Hebrews 5 – “Though he were a Son, yet learned he obedience by the things which he suffered.” (Hebrews 5:8)
JESUS was of our nature, and the Apostle Paul finds no incongruity in describing him as sent “in the likeness of sinful flesh”. As long as that flesh remained unhumiliated, the possibility of sin remained, and the life of temptation continued. It was the seat of potential sin, and to cling to it would have been pride. The proper culmination of a life in which all had been done to the glory of God, was to repudiate that which, from its ancestry, bore the stamp of rebellion against God.
This Jesus did in submitting to the Crucifixion … There was nothing glorious or beautiful about “the wondrous Cross on which my Saviour died”, though it was wonderfully calculated to make us “pour contempt on all our pride”. What hung there was put to shame.
ALFRED NORRIS, Understanding the Bible, page 76.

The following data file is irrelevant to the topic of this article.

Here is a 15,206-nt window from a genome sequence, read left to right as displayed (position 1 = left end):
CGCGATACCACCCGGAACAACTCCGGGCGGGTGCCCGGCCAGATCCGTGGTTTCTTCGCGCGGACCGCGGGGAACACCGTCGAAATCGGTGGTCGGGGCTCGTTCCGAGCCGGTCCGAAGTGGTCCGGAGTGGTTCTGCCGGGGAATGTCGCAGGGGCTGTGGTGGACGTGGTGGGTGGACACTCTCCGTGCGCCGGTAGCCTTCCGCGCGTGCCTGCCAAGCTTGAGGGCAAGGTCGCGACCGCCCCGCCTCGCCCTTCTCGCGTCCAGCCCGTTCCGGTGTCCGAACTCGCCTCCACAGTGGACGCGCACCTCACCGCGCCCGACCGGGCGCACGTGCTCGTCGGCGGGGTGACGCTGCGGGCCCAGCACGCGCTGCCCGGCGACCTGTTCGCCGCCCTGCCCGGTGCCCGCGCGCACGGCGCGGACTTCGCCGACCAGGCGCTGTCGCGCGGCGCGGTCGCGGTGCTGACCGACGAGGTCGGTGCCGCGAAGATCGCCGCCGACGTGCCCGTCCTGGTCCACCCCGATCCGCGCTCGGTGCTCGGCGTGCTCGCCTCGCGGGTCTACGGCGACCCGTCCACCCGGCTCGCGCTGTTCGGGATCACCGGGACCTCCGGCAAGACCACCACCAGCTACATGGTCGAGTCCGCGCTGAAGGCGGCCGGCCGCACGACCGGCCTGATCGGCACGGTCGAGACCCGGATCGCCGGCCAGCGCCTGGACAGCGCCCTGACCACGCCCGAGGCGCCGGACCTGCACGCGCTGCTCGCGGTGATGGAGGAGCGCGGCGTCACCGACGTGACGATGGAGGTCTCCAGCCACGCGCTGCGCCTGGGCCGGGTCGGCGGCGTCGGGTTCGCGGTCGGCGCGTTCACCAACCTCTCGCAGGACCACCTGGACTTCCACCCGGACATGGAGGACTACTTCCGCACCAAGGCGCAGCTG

5For every high priest taken from among men is ordained for men in things pertaining to God, that he may offer both gifts and sacrifices for sins: Who can have compassion on the ignorant, and on them that are out of the way; for that he himself also is compassed with infirmity. And by reason hereof he ought, as for the people, so also for himself, to offer for sins. And no man taketh this honour unto himself, but he that is called of God, as was Aaron. So also Christ glorified not himself to be made an high priest; but he that said unto him, Thou art my Son, to day have I begotten thee. As he saith also in another place, Thou art a priest for ever after the order of Melchisedec. Who in the days of his flesh, when he had offered up prayers and supplications with strong crying and tears unto him that was able to save him from death, and was heard in that he feared; Though he were a Son, yet learned he obedience by the things which he suffered; And being made perfect, he became the author of eternal salvation unto all them that obey him; Called of God an high priest after the order of Melchisedec. Of whom we have many things to say, and hard to be uttered, seeing ye are dull of hearing. For when for the time ye ought to be teachers, ye have need that one teach you again which be the first principles of the oracles of God; and are become such as have need of milk, and not of strong meat. For every one that useth milk is unskilful in the word of righteousness: for he is a babe. But strong meat belongeth to them that are of full age, even those who by reason of use have their senses exercised to discern both good and evil.